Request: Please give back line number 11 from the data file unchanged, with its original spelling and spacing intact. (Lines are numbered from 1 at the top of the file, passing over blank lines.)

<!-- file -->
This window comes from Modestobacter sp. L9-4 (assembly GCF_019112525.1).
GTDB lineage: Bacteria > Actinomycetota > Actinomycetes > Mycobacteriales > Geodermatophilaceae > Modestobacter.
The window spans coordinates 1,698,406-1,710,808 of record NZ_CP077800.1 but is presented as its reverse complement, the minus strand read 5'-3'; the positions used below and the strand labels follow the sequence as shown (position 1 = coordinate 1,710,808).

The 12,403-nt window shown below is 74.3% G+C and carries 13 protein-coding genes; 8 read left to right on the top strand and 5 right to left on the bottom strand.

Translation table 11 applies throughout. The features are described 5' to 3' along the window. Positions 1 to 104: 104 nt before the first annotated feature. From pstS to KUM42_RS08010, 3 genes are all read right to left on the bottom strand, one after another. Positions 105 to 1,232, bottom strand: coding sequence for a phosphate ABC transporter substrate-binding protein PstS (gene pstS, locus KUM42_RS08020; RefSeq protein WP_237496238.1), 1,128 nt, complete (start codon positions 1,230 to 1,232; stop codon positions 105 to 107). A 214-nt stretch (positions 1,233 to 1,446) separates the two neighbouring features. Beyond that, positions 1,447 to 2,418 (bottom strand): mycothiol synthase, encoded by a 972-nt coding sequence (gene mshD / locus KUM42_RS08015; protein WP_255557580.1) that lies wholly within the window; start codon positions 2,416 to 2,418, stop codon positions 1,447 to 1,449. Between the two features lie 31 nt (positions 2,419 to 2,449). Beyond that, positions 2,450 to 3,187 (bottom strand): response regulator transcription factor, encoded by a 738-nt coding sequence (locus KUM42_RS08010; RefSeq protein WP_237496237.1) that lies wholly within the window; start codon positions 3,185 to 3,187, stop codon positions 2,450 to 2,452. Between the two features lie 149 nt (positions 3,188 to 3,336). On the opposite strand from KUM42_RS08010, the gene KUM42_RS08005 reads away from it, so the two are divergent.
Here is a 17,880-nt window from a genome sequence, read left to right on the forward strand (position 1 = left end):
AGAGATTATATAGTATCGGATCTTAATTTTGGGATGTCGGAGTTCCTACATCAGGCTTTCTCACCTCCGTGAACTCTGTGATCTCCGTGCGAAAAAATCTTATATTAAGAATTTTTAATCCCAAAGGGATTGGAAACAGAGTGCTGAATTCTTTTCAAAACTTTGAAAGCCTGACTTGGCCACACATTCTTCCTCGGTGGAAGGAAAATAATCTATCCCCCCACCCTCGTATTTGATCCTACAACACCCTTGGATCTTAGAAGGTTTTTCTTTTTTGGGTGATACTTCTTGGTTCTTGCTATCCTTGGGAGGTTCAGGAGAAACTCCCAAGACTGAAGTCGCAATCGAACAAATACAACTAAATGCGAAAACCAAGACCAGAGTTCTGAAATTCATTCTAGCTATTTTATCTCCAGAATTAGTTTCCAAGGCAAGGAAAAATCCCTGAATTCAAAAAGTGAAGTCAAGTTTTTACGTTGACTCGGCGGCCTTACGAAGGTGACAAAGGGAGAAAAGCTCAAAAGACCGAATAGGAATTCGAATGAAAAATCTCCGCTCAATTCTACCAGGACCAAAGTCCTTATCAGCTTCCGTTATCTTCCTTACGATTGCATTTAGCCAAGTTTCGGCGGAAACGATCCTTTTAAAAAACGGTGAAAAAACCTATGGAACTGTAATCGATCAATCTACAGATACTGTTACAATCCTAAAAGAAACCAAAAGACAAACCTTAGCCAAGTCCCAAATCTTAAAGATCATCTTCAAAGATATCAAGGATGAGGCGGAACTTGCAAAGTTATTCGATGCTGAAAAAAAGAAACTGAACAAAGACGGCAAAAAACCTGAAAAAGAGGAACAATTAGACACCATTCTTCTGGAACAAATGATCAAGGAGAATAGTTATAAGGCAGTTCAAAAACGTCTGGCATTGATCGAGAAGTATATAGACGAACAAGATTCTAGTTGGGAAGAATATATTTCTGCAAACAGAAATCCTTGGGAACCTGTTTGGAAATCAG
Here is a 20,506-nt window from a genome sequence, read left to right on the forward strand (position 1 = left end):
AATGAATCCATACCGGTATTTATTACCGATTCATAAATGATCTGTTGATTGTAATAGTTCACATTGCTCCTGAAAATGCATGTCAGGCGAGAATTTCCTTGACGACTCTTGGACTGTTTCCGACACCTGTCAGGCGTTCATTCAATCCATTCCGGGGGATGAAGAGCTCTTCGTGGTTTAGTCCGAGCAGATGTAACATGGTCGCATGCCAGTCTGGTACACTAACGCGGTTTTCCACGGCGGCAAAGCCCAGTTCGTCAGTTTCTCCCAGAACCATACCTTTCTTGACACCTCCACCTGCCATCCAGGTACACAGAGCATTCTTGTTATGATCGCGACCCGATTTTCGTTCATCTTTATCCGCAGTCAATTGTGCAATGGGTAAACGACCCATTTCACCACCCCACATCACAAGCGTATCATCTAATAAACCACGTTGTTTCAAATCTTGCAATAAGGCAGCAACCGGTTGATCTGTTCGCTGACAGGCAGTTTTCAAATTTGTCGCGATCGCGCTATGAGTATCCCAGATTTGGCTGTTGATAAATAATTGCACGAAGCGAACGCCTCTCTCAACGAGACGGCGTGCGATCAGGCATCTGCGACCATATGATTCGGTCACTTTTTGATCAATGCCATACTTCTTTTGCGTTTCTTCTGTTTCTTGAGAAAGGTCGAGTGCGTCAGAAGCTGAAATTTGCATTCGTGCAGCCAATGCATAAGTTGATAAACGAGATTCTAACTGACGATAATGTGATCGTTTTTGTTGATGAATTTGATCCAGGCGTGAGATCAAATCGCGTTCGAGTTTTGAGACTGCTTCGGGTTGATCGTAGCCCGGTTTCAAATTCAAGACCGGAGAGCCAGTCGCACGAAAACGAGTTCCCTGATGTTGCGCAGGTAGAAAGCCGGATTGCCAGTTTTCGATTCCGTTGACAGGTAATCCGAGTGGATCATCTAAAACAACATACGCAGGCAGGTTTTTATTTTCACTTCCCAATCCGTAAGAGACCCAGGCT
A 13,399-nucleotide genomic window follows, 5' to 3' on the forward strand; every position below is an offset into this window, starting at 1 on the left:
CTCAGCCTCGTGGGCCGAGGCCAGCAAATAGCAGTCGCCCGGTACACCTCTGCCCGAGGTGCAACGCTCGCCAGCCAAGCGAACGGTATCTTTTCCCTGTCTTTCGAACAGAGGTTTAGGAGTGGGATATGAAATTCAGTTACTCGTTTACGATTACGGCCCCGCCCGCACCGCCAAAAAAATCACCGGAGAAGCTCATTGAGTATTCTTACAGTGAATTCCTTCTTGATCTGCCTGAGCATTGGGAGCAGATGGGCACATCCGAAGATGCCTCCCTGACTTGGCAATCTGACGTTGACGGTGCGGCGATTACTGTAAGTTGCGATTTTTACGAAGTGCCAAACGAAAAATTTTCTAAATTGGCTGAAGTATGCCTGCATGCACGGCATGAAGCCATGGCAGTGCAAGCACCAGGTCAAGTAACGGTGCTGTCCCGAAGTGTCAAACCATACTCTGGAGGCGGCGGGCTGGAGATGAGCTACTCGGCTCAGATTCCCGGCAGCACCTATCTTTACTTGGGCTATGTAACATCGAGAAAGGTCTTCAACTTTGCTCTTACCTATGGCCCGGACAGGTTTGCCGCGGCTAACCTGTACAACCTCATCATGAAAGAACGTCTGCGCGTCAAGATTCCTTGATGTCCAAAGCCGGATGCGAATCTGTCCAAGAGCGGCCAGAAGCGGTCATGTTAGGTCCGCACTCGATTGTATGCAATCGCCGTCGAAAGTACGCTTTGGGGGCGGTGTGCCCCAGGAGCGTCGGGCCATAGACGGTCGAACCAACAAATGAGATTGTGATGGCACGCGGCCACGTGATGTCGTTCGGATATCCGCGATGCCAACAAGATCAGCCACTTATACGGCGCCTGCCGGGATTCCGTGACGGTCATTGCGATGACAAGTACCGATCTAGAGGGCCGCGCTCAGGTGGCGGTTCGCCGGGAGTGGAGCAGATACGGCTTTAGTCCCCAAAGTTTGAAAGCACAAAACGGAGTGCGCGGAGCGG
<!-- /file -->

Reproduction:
CTCAGCCTCGTGGGCCGAGGCCAGCAAATAGCAGTCGCCCGGTACACCTCTGCCCGAGGTGCAACGCTCGCCAGCCAAGCGAACGGTATCTTTTCCCTGTCTTTCGAACAGAGGTTTAGGAGTGGGATATGAAATTCAGTTACTCGTTTACGATTACGGCCCCGCCCGCACCGCCAAAAAAATCACCGGAGAAGCTCATTGAGTATTCTTACAGTGAATTCCTTCTTGATCTGCCTGAGCATTGGGAGCAGATGGGCACATCCGAAGATGCCTCCCTGACTTGGCAATCTGACGTTGACGGTGCGGCGATTACTGTAAGTTGCGATTTTTACGAAGTGCCAAACGAAAAATTTTCTAAATTGGCTGAAGTATGCCTGCATGCACGGCATGAAGCCATGGCAGTGCAAGCACCAGGTCAAGTAACGGTGCTGTCCCGAAGTGTCAAACCATACTCTGGAGGCGGCGGGCTGGAGATGAGCTACTCGGCTCAGATTCCCGGCAGCACCTATCTTTACTTGGGCTATGTAACATCGAGAAAGGTCTTCAACTTTGCTCTTACCTATGGCCCGGACAGGTTTGCCGCGGCTAACCTGTACAACCTCATCATGAAAGAACGTCTGCGCGTCAAGATTCCTTGATGTCCAAAGCCGGATGCGAATCTGTCCAAGAGCGGCCAGAAGCGGTCATGTTAGGTCCGCACTCGATTGTATGCAATCGCCGTCGAAAGTACGCTTTGGGGGCGGTGTGCCCCAGGAGCGTCGGGCCATAGACGGTCGAACCAACAAATGAGATTGTGATGGCACGCGGCCACGTGATGTCGTTCGGATATCCGCGATGCCAACAAGATCAGCCACTTATACGGCGCCTGCCGGGATTCCGTGACGGTCATTGCGATGACAAGTACCGATCTAGAGGGCCGCGCTCAGGTGGCGGTTCGCCGGGAGTGGAGCAGATACGGCTTTAGTCCCCAAAGTTTGAAAGCACAAAACGGAGTGCGCGGAGCGG